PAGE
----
Over 2017 and 2018, European private consumption expenditure increased. This trend is expected to continue in 2019. This means that consumption of clothing is likely to rise, especially in emerging markets such as Poland, where the expected private consumption expenditure growth for 2019 is 3.3%. Consumers in mature markets already spend a fair amount of money on apparel, so consumption growth in these markets will be moderate.
For more information on general apparel trade statistics, see our study about which European markets offer opportunities for exporters of apparel.
E-commerce is on the rise
Online shopping is growing rapidly in Europe. Consumers aged 50-plus are catching on to this trend, though less actively than younger shoppers. They increasingly buy online due to the conveniences of home shopping, delivery and price comparison. Consumers in the younger cohort among the 50-plus group actually shop for apparel online as much as the European average. This means supplying e-commerce retailers can offer good opportunities.
- Study your options in online retail. For example, identify the popular online retailers in your European target countries.
- Target online business-to-consumer retailers.
Sustainability is increasingly more important
There is a growing group of conscious consumers in Europe who value social and environmental responsibility, making it an increasingly important aspect of the mid-high to high-end market segments. Using and promoting sustainable natural materials or recycled fibres is a key way to meet this demand, as well as obtaining certification and operating in a transparent way.
- Use sustainable materials and production processes and consider developing sustainable concepts.
- Promote your sustainable values to increase your credibility and to boost your marketing.
- For more information, see our study on sustainable apparel.
Oversized clothing for the 50-plus market
Demand for plus-sized or oversized clothing is expected to increase in the coming years. For many years now, the average body measurements of the general European population have been showing a tendency towards larger sizes. This development is also relevant for the 50-plus segment.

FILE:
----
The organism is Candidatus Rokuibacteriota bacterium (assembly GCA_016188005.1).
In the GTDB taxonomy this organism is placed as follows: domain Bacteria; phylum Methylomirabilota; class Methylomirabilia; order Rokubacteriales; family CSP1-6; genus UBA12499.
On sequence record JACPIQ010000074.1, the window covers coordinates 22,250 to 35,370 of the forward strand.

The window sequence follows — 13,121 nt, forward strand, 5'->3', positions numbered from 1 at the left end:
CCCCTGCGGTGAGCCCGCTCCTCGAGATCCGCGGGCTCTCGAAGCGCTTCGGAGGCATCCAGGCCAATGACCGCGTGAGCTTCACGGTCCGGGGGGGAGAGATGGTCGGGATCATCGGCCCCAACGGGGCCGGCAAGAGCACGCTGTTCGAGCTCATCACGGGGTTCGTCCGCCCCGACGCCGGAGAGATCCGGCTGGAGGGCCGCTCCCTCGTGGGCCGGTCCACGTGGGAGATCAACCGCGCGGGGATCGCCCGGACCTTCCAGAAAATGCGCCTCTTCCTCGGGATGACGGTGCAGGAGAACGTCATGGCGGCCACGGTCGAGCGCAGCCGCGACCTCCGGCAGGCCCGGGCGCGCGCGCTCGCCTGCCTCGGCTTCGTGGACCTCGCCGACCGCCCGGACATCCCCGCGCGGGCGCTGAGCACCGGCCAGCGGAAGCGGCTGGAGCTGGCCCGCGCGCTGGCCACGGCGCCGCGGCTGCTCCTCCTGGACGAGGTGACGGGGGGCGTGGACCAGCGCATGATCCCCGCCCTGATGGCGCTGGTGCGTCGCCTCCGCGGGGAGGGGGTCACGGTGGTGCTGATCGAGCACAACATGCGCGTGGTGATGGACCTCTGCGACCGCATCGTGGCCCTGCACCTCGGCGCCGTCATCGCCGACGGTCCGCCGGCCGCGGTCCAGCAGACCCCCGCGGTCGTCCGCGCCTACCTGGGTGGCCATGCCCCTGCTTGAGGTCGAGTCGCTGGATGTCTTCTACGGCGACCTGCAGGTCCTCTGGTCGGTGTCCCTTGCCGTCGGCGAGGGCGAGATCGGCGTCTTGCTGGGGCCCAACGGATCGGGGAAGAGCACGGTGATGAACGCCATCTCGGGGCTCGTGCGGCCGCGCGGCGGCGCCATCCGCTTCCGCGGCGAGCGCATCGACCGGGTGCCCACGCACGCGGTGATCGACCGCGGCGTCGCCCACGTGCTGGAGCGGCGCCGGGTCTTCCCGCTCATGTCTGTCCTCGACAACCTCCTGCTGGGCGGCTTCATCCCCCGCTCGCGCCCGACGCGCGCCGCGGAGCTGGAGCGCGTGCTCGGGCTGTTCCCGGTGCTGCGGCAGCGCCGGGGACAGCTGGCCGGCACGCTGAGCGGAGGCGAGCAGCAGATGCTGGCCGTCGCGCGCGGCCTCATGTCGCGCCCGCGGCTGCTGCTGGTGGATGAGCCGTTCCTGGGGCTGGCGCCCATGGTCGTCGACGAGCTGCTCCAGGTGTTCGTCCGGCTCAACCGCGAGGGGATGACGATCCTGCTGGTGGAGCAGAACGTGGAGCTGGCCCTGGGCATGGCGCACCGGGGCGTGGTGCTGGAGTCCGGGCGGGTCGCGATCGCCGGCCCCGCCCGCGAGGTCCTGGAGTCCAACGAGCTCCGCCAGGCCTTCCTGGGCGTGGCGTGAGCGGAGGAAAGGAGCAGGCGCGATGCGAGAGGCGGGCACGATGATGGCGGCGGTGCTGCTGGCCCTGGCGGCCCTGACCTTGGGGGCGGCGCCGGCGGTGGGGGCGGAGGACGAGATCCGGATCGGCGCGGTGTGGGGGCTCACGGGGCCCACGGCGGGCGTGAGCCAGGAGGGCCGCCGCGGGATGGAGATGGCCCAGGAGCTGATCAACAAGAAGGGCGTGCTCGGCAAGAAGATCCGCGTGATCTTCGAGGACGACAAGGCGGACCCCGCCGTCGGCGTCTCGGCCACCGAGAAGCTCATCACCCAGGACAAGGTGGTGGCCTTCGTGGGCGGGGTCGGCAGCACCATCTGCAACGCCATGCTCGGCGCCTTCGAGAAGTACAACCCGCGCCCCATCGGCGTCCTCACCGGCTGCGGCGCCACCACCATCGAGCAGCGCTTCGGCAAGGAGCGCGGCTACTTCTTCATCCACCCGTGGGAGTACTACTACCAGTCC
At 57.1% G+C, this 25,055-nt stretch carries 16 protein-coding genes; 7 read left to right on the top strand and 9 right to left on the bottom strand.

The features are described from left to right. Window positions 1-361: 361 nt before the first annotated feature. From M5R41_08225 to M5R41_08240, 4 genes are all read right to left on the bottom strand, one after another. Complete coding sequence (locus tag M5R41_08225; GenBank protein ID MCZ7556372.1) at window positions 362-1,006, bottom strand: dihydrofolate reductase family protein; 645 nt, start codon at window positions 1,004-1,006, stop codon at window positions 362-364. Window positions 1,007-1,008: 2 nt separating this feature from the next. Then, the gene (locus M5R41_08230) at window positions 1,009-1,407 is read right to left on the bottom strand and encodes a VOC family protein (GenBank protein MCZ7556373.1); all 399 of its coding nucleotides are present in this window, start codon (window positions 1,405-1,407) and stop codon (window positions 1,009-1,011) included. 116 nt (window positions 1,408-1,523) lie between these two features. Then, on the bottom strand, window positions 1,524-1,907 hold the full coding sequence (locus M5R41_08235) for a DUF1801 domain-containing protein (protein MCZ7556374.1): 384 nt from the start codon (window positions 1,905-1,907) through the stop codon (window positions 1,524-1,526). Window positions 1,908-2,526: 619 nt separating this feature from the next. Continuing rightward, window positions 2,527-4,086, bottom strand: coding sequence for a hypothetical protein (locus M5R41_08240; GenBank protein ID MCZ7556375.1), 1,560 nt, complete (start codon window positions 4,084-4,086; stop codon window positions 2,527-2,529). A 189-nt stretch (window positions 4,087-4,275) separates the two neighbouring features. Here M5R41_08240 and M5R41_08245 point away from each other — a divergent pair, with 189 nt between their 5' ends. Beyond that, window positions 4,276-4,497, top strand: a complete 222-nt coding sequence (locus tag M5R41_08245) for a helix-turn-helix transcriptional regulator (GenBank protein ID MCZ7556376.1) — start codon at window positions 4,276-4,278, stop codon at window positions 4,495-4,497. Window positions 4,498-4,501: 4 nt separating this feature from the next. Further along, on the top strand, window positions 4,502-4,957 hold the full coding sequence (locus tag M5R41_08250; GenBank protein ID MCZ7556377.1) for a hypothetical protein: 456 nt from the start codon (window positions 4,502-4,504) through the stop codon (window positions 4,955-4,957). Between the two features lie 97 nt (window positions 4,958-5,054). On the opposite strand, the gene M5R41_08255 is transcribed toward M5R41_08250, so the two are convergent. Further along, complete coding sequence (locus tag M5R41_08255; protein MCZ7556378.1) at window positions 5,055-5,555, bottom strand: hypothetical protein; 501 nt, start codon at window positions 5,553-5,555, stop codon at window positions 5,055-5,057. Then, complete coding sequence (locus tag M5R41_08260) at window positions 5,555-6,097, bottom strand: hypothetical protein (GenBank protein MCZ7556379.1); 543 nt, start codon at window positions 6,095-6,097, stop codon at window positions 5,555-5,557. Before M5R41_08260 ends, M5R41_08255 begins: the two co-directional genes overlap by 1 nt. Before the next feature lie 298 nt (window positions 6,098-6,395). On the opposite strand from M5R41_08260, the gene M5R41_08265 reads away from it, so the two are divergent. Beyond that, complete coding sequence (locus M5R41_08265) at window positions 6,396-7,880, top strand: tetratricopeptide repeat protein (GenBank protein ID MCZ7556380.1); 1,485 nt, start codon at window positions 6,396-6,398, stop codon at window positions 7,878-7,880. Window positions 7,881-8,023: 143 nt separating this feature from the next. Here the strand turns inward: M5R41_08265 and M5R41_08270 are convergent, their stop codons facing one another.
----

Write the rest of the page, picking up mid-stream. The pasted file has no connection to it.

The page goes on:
Few retailers are targeting the 50-plus segment
Developing the right concepts for each life stage is a common challenge for apparel retailers, as many rethink their strategies to meet consumers' changing needs. So far, relatively few retailers target the European 50-plus segment, meaning that there are good opportunities available.
One reason why retailers might be hesitant to target 50-plus shoppers with specific marketing may be that consumers do not want to be seen as old. Singling out your consumers by their age may make this kind of marketing counterproductive.
- As long as there is no EU-wide legislation on sizing, use a recognised standard for your products.
- Research sizing and shaping for the 50+ consumer group.
For more information, see our study about which trends present opportunities and threats in the European apparel market.
4 . What requirements should apparel for 50-plus consumers comply with to be allowed on the European market?
What are the legal and non-legal requirements for your product?
General product safety
The European Union’s General Product Safety Directive applies to all consumer products, including apparel. It mandates all products marketed in Europe must be safe to use.
- Read more about the General Product Safety Directive.
- Use common sense to ensure normal use of your product does not cause any danger.
- The Safety Gate database lists products that the European Union has rejected at the border or withdrawn from the market. Check the database for similar products to yours to consider issues that may arise.
Europe has specific packaging and packaging waste legislation. These requirements aim to prevent the production of packaging waste, promote the reuse of packaging and thereby reduce the final disposal of such waste.
Restricted chemicals: REACH